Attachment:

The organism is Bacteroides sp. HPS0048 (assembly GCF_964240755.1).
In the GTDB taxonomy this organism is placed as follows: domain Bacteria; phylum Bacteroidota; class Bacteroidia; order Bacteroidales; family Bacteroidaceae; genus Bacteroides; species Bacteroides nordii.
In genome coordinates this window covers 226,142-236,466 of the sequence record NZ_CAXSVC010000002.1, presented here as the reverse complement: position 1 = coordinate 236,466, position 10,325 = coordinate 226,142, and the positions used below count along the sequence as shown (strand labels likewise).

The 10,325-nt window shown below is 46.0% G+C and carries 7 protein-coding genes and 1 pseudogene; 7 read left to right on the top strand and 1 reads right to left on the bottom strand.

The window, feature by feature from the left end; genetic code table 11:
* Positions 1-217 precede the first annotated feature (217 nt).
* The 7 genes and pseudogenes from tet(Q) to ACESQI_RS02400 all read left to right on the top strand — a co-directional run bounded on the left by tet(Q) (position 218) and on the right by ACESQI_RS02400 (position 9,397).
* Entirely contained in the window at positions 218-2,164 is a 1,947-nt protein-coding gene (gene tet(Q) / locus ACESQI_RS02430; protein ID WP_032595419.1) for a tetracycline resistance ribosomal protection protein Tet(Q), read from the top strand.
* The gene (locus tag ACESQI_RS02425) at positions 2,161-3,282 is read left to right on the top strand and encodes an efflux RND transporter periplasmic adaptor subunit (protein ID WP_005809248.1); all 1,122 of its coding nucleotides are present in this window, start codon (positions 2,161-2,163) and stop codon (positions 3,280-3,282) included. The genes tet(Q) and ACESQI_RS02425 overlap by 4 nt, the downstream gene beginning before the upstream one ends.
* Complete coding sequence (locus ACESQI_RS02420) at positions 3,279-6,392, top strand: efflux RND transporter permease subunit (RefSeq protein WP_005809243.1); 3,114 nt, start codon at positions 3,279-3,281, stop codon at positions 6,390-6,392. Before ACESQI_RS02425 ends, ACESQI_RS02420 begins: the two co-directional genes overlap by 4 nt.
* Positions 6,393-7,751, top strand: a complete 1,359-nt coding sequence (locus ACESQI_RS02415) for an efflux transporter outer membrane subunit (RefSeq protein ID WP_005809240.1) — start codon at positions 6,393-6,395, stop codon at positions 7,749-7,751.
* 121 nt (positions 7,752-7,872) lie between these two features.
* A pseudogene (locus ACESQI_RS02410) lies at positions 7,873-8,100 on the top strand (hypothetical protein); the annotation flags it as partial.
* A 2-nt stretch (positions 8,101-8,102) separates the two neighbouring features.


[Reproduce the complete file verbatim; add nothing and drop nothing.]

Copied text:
The organism is Bacteroides sp. HPS0048 (assembly GCF_964240755.1).
In the GTDB taxonomy this organism is placed as follows: domain Bacteria; phylum Bacteroidota; class Bacteroidia; order Bacteroidales; family Bacteroidaceae; genus Bacteroides; species Bacteroides nordii.
In genome coordinates this window covers 226,142-236,466 of the sequence record NZ_CAXSVC010000002.1, presented here as the reverse complement: position 1 = coordinate 236,466, position 10,325 = coordinate 226,142, and the positions used below count along the sequence as shown (strand labels likewise).

The 10,325-nt window shown below is 46.0% G+C and carries 7 protein-coding genes and 1 pseudogene; 7 read left to right on the top strand and 1 reads right to left on the bottom strand.

The window, feature by feature from the left end; genetic code table 11:
* Positions 1-217 precede the first annotated feature (217 nt).
* The 7 genes and pseudogenes from tet(Q) to ACESQI_RS02400 all read left to right on the top strand — a co-directional run bounded on the left by tet(Q) (position 218) and on the right by ACESQI_RS02400 (position 9,397).
* Entirely contained in the window at positions 218-2,164 is a 1,947-nt protein-coding gene (gene tet(Q) / locus ACESQI_RS02430; protein ID WP_032595419.1) for a tetracycline resistance ribosomal protection protein Tet(Q), read from the top strand.
* The gene (locus tag ACESQI_RS02425) at positions 2,161-3,282 is read left to right on the top strand and encodes an efflux RND transporter periplasmic adaptor subunit (protein ID WP_005809248.1); all 1,122 of its coding nucleotides are present in this window, start codon (positions 2,161-2,163) and stop codon (positions 3,280-3,282) included. The genes tet(Q) and ACESQI_RS02425 overlap by 4 nt, the downstream gene beginning before the upstream one ends.
* Complete coding sequence (locus ACESQI_RS02420) at positions 3,279-6,392, top strand: efflux RND transporter permease subunit (RefSeq protein WP_005809243.1); 3,114 nt, start codon at positions 3,279-3,281, stop codon at positions 6,390-6,392. Before ACESQI_RS02425 ends, ACESQI_RS02420 begins: the two co-directional genes overlap by 4 nt.
* Positions 6,393-7,751, top strand: a complete 1,359-nt coding sequence (locus ACESQI_RS02415) for an efflux transporter outer membrane subunit (RefSeq protein ID WP_005809240.1) — start codon at positions 6,393-6,395, stop codon at positions 7,749-7,751.
* 121 nt (positions 7,752-7,872) lie between these two features.
* A pseudogene (locus ACESQI_RS02410) lies at positions 7,873-8,100 on the top strand (hypothetical protein); the annotation flags it as partial.
* A 2-nt stretch (positions 8,101-8,102) separates the two neighbouring features.